Diabetes- How To Lower Your Risk And Get TestedBy: Ellisha Rader Mannering - February 3, 2014
Diabetes is a serious disease that affects millions of people. It occurs when insulin is not produced properly by the body. Too much insulin and too little insulin can cause blood sugar levels to drop or rise and cause a variety of symptoms. There is no known cure for diabetes and while certain people are more likely to be diagnosed with it than others, almost everyone is susceptible.
There are many things you can do to protect yourself, keep your blood sugar levels healthy and lower your risk of diabetes. Two recent studies show that staying active and exercising often is one way and eating foods that are flavonoid-rich is another.
Doctors have long told patients who are at risk for diabetes that staying active will help regulate blood sugar naturally and make them less likely to end up with the disease. Staying active also helps lower cholesterol and weight, which is also associated with diabetes risk.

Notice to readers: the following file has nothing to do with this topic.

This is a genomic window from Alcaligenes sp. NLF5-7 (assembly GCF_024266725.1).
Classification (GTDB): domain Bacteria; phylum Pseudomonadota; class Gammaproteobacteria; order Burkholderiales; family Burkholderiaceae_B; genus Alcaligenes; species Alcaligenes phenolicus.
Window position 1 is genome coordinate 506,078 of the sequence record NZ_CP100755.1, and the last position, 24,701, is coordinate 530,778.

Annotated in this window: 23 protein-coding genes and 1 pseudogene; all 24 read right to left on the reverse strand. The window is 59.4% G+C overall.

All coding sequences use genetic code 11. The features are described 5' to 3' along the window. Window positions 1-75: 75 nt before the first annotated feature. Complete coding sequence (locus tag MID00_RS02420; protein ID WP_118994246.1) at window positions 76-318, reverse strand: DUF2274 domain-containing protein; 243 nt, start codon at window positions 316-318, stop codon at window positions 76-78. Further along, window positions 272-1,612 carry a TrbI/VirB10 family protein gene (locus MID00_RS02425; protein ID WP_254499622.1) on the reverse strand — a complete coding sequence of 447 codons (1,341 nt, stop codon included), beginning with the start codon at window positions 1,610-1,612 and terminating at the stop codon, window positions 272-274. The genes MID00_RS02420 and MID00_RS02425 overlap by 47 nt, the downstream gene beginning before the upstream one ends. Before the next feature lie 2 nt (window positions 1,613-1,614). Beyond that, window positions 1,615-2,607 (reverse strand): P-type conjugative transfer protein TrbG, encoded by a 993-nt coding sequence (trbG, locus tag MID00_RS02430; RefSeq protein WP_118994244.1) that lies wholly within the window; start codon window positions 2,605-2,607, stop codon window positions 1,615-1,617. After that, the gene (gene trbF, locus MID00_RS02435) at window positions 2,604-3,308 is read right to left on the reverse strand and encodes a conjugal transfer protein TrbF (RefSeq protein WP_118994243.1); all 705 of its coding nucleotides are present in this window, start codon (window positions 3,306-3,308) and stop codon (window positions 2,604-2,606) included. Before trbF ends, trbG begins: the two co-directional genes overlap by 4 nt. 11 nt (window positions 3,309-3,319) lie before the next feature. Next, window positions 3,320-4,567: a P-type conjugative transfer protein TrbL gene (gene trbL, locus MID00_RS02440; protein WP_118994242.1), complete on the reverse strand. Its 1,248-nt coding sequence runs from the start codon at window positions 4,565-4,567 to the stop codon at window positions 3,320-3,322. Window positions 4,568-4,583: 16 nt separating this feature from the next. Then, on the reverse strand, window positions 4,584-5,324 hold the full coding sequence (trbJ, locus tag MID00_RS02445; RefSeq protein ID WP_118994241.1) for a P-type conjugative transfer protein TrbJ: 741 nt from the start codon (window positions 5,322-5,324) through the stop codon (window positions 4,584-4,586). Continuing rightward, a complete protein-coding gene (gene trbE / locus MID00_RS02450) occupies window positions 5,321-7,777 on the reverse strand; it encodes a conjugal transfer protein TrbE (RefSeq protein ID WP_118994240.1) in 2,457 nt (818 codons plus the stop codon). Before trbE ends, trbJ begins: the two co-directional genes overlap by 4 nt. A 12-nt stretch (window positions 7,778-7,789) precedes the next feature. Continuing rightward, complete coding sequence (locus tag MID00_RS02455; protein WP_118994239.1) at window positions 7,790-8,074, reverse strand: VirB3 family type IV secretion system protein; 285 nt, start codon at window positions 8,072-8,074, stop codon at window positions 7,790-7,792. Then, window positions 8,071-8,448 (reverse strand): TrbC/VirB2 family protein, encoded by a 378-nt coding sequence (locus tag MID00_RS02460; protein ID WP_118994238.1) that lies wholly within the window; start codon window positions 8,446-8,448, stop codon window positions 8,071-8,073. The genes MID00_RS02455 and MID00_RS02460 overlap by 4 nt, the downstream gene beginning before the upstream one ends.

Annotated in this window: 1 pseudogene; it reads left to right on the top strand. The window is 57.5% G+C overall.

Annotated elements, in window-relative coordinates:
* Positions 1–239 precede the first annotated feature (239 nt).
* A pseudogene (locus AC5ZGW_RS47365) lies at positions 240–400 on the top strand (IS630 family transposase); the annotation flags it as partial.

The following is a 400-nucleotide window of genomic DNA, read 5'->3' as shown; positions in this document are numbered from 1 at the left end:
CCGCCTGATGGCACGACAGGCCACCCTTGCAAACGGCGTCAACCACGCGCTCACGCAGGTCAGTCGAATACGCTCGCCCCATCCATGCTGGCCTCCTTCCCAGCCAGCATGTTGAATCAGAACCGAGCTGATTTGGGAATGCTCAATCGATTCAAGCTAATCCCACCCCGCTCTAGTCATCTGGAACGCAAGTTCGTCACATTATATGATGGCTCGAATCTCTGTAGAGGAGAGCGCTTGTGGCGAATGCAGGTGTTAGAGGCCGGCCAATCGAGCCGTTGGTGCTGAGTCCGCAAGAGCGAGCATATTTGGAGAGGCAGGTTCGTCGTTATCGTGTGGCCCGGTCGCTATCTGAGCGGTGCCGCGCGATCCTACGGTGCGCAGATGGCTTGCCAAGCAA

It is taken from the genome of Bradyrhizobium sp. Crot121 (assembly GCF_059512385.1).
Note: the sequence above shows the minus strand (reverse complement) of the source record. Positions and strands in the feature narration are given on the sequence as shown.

While eating a healthy diet will result in a healthy body, certain foods are healthier than others. Berries, chocolate, red wine and certain teas all contain flavonoid. The study showed that people who consume more foods that contain high levels of flavonoid had the least insulin resistance.
“We showed in population-based studies that higher habitual intakes of one class of flavonoids called anthocyanins, compounds responsible for the red/blue color of berries and other fruits and vegetables, can improve the way we handle glucose and insulin and reduce inflammation – a risk factor for heart disease and diabetes,” said Aedin Cassidy, a nutrition researcher at the University of East Anglia’s Norwich Medical School.
A new blood test has made diabetes diagnosis easier than ever and could save thousands of lives. The blood tests will allow doctors to provide earlier diagnosis and treatment and help more people deal with their diabetes before it gets out of control.
What are your tips for living with diabetes?
Image via Wikimedia Commons.